What do you dislike about Andrew Scheer

Arno Beck

August 2, 2019 • Text by Anna Meinecke

Arno Beck invented the best place in the world on Instagram; he paints what looks like digital using analogue. Somehow retro and yet completely devoid of nostalgia. The Bonn artist speaks to gallerytalk.net about the appeal of coarse-pixel computer graphics and the Frankfurt train station district.

Installation View: "Crystal Math", Schierke Seinecke Gallery Frankfurt. Photo: Frank Blümler.

gallerytalk.net: Can you smoke crystal math?
Arno Beck: I can't recommend it ... What I would recommend, however, is to see my exhibition with the same title in the Schierke Seinecke Gallery in Frankfurt - it will run until August 31st.

The title of the exhibition fits perfectly into the Frankfurt train station district. Do you feel comfortable there?
The infamous Frankfurt Bahnhofsviertel is a kind of accessible darknet. Of course, my work feels at home there.

Actually, everyone goes to Berlin. After completing your studies, you returned to Bonn, where you were born. What's so niceön there?
The periphery is the new center today. I believe that the internet and social media allow you to act more globally without having to be physically there. That's why the Berlin question is out of date for me. I am not really tied to a specific location and Bonn is just the center of my life where I set up my command center.

Arno Beck, photo: Falko Alexander.

According to Instagram, in the Godesberg district you can find “Pizza internet". Your very own geotag?
“Pizza Internet” just sounds seductively trashy and that's where I like to settle with my work. I always go there to upload pictures to Instagram because they have free wifi and pizza. A pure feel-good atmosphere, which offers an excellent fertile breeding ground for my work.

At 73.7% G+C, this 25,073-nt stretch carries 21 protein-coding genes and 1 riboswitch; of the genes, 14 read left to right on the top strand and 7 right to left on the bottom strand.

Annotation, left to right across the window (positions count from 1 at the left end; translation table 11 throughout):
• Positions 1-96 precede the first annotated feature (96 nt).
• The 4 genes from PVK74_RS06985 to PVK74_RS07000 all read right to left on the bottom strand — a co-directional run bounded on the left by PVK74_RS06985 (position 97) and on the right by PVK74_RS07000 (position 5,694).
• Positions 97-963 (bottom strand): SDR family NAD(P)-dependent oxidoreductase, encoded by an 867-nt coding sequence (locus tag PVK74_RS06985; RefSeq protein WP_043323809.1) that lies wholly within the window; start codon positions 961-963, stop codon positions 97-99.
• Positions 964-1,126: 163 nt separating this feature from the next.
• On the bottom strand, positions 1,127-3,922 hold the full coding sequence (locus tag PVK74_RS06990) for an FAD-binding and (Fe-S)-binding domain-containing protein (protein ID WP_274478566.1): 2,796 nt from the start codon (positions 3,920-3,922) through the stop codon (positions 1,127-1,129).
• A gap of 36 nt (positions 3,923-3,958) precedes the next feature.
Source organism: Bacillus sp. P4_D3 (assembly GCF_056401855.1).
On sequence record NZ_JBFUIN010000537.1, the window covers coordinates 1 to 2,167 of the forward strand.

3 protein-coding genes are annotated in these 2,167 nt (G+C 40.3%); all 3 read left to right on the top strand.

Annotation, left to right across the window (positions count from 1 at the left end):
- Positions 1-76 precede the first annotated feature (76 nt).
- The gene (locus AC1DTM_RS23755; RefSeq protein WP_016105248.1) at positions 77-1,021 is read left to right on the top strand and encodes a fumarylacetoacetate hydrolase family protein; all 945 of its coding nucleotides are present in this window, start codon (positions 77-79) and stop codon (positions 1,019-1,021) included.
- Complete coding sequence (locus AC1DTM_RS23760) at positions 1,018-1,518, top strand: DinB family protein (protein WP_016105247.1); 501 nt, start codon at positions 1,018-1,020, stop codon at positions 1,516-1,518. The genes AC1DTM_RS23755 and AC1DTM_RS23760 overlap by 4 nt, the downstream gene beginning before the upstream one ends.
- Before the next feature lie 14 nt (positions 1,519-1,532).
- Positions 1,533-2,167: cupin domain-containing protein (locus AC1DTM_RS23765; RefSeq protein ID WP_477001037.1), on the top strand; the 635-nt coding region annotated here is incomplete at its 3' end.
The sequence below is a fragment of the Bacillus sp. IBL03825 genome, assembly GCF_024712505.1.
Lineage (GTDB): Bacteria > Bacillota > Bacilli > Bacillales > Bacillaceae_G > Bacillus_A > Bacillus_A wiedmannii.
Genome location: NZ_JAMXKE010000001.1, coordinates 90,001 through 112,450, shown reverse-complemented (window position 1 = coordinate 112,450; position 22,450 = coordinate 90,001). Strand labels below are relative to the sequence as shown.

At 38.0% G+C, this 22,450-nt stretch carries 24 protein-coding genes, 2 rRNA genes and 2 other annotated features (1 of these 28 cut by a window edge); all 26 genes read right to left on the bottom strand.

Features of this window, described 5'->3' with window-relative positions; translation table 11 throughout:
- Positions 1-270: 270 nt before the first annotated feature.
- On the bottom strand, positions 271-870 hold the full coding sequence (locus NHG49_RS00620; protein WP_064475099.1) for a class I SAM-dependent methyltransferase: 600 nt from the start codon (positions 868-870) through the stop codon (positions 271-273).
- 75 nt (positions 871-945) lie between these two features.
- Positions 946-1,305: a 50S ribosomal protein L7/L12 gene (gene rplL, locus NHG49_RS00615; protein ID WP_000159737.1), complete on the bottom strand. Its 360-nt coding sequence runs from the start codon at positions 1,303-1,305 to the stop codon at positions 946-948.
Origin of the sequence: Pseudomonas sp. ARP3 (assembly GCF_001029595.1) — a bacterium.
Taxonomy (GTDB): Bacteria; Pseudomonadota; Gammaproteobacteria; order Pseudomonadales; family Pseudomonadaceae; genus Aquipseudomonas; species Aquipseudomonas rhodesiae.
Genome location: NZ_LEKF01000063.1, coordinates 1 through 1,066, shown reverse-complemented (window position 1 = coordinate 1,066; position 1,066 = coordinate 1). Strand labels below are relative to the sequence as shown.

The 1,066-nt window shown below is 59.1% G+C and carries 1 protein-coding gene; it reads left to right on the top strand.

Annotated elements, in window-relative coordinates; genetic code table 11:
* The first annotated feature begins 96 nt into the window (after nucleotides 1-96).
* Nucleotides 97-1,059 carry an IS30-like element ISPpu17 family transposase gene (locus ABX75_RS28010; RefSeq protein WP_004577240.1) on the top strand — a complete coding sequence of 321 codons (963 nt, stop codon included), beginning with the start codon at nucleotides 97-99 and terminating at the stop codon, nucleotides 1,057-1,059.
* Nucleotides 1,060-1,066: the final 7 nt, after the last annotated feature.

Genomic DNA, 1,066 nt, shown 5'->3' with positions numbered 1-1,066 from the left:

Although digital ÄAesthetics play a decisive role in your work, you are not working on the computer. Would you like to tell a little how the station wagon came about?
I see myself as a painter and as such I depict what surrounds me, fascinates and has shaped me. My artistic work is driven by the need to make digital imagery tangible and - in the literal sense - to get hold of them. Hence the transfer of what has arisen on the screen into physical space.

How are your works created?
In the first step on the computer, I look for suitable analog translation methods to transfer what is represented into physical space. I have just completed a series of large format drawings in which I translate pixel graphics into line drawings. For me, it's about the interplay between the digital and the handmade, which permeates each other.

Installation View: "Crystal Math", Schierke Seinecke Gallery Frankfurt. Photo: Frank Blümler.

Whoever grows up today becomes more digital with it Äaesthetics combine other elements. Why do you stick with mouse arrows and pixel optics à la 2000s turn of all times?
My work should not be misunderstood as nostalgia. It's not just an early digital aesthetic that I dealt with. Elements from current digital worlds find their way into my pictures. What interests me about the coarse-pixel, early computer graphics, on the other hand, is that they do not imitate reality, but stand for themselves and can be identified as digital “in themselves”. For me it has a much greater intrinsic value than the almost real imitations of today.

Is there actually the danger that too many artists work their way through the whole internet box?
The internet box is quite large and spacious. There is plenty of room in it.

Installation View: "Crystal Math", Schierke Seinecke Gallery Frankfurt. Photo: Frank Blümler.

Does Instagram make art as an experience better, more accessible or maybe just ruined?
I don't think broken, definitely more achievable! I think for many people fear of the threshold does not even arise when they can consume art at home via Instagram and do not have to enter a gallery or museum. Since Instagram is very limited in its perception, it doesn't make the art experience any better. For me, the live experience remains a primary component of art reception. Only this enables the perception of surface structures and dimensions in space. As an artist, I see Instagram primarily as a tool to multiply myself and my work in the world and to achieve an impact regardless of location.

Arno Beck's exhibition “Crystal Math” can be seen until August 31 at the Schierke Seinecke Gallery in Frankfurt am Main. If you like, check out his casual website or follow him on Instagram.

In our interview series DOUBLE TAP we show you which Instagramer we fell in love with while scrolling in bed.

# 1 Esteban scolding
# 2 Leah Schrager
# 3 Richie Culver
# 4 Amber Vittoria
# 5 Andy Cashier
# 6 Louis-Philippe van Eeckhoutte
# 7 Aaron Scheer
# 8 Tim Berresheim